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Mar 19, 2021, 6:20:49 PMMar 19
to Jay Conrod, golang-nuts, Bryan Mills, Michael Matloob
Thanks for feedback, comments below

On Thu, Mar 18, 2021 at 3:35 PM Jay Conrod <jayc...@google.com> wrote:

Installing a command within the context of the current module is more complicated. I'd suggest this:

# Add a dependency on the tool (only need to do this once)

# Import the command from tools.go
# See below

# Sync vendor directory (only if vendoring; only after changing go.mod with 'go get' above)
go mod vendor

# Install the command

# Alternatively, build and write to some other directory
go build -o bin/go-licenses github.com/google/go-licenses

I bent this a bit, and it seems to work:

1) add tools.go and import the tool
2) go mod vendor
3) go build

IOW, I skipped `go get -d` and it all seems OK.

Now it builds.  If I run `go mod tidy` it removes a line from my go.mod (`github.com/golang/glog v0.0.0-20160126235308-23def4e6c14b // indirect`) and then refuses to build:

```
go: inconsistent vendoring in /src:
github.com/golang/gl...@v0.0.0-20160126235308-23def4e6c14b: is marked as explicit in vendor/modules.txt, but not explicitly required in go.mod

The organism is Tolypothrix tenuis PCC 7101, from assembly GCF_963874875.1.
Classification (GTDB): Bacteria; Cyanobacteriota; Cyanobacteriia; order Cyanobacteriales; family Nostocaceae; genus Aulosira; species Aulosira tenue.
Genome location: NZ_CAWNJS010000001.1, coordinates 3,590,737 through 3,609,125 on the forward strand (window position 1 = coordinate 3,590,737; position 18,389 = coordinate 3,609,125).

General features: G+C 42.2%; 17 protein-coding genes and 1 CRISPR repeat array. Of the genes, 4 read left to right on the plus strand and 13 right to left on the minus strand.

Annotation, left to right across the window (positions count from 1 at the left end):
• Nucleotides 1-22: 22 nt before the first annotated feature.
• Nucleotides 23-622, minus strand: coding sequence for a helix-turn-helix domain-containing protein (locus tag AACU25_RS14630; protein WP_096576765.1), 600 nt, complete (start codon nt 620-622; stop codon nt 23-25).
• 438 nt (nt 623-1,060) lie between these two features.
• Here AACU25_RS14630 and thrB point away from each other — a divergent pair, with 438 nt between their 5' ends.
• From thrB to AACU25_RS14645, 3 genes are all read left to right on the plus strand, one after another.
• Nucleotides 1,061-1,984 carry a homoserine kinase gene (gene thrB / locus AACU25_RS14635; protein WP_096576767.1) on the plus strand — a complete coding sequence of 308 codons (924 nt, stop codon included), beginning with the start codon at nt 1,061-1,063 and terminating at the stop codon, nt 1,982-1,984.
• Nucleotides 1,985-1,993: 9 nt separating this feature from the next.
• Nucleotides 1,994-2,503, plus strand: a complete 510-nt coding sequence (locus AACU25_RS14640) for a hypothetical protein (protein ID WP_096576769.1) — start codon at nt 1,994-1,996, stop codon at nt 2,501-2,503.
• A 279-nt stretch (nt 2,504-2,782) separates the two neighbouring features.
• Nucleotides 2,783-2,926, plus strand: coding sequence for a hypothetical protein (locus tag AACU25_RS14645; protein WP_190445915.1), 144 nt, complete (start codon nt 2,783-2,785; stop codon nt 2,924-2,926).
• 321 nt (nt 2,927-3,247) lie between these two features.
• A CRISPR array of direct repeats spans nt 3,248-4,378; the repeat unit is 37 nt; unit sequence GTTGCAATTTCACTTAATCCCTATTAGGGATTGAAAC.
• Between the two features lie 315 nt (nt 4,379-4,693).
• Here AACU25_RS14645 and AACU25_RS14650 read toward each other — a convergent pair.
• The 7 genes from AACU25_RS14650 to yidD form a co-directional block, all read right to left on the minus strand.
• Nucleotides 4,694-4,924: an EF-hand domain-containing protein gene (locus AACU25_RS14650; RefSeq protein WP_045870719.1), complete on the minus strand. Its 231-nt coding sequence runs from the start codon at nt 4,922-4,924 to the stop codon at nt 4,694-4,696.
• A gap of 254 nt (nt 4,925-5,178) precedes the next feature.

run 'go mod vendor' to sync, or use -mod=mod or -mod=readonly to ignore the vendor directory
```

Now I run `go mod tidy` again and it adds a line to `vendor/modules.txt` and happily compiles again.

Subsequent runs of either command seem to be no-op at this point.

Is it by design that these two commands are unstable like that?
 
Now that it builds, extra fun.  This tool in particular seems to try to read a DB file from a subdir of the directory its source code came from (as per `runtime.Caller(0)`) which ...doesn't work at all with vendoring, since the dir doesn't contain Go code.

AFAIK there's not a way to ask `go mod vendor` to include the whole repo is there?  I can't find a spec for modules.txt - it would be super cool if I could add some tag in there...  As it stands, all this was for naught.
 
2. "writing go.mod cache" error messages

This error message should be a lot better. Sorry about that.